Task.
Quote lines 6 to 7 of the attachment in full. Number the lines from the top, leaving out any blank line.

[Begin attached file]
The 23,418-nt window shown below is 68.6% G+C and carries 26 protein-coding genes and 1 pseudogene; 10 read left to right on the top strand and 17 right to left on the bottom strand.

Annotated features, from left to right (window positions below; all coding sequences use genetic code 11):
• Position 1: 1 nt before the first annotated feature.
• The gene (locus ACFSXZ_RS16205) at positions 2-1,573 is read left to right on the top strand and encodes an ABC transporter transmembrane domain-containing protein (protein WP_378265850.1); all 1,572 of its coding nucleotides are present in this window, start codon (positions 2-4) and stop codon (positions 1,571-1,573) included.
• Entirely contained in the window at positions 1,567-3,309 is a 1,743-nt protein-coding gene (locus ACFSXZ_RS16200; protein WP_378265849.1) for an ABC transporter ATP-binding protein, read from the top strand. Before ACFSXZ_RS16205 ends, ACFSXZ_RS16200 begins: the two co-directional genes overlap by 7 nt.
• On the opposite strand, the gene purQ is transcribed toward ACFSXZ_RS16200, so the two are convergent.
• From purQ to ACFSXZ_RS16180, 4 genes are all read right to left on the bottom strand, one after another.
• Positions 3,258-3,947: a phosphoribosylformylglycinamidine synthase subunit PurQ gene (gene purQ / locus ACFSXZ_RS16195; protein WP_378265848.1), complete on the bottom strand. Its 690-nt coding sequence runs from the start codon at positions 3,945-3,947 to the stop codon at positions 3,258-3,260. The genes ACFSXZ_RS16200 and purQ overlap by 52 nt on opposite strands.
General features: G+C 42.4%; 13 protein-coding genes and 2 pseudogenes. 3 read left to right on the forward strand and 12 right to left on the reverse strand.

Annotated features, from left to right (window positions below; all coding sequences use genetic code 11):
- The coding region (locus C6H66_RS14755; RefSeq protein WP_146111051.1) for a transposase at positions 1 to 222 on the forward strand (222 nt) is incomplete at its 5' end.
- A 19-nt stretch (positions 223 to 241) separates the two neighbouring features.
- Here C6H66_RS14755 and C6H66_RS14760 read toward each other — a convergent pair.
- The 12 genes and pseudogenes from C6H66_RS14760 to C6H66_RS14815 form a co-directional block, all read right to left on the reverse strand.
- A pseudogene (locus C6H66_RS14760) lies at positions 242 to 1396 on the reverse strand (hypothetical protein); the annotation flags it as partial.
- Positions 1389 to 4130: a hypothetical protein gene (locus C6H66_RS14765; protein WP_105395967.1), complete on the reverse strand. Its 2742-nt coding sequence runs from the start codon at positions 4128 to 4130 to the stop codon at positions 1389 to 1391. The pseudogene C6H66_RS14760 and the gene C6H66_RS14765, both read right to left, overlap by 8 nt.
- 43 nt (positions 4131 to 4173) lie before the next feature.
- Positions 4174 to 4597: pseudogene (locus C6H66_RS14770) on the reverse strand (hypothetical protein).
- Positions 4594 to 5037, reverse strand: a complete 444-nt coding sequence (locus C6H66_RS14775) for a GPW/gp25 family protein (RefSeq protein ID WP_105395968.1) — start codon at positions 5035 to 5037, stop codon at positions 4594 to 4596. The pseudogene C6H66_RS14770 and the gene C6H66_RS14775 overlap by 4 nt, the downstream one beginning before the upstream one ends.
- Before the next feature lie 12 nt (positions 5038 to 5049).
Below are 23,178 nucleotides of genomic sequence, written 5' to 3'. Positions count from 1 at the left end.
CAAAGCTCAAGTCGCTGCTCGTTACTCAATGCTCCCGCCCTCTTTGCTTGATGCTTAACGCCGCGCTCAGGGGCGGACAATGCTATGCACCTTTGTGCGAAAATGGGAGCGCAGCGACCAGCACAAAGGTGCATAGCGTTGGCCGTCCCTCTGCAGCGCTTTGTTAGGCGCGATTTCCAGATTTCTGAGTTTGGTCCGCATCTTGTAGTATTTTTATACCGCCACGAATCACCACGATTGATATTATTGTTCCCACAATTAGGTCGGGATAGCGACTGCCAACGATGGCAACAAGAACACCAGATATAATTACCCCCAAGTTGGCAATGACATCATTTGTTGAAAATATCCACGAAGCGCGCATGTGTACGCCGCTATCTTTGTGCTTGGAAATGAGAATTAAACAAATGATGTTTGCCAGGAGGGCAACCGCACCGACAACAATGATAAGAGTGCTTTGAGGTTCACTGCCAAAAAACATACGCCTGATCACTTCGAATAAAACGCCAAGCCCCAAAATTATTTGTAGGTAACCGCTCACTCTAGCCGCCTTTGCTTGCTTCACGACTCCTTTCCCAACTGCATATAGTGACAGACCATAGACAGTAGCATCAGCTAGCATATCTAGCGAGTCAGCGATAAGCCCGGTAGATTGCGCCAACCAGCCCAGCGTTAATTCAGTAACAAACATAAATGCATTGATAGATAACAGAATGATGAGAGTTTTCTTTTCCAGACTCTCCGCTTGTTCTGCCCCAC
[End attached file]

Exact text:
• On the opposite strand, the gene purQ is transcribed toward ACFSXZ_RS16200, so the two are convergent.
• From purQ to ACFSXZ_RS16180, 4 genes are all read right to left on the bottom strand, one after another.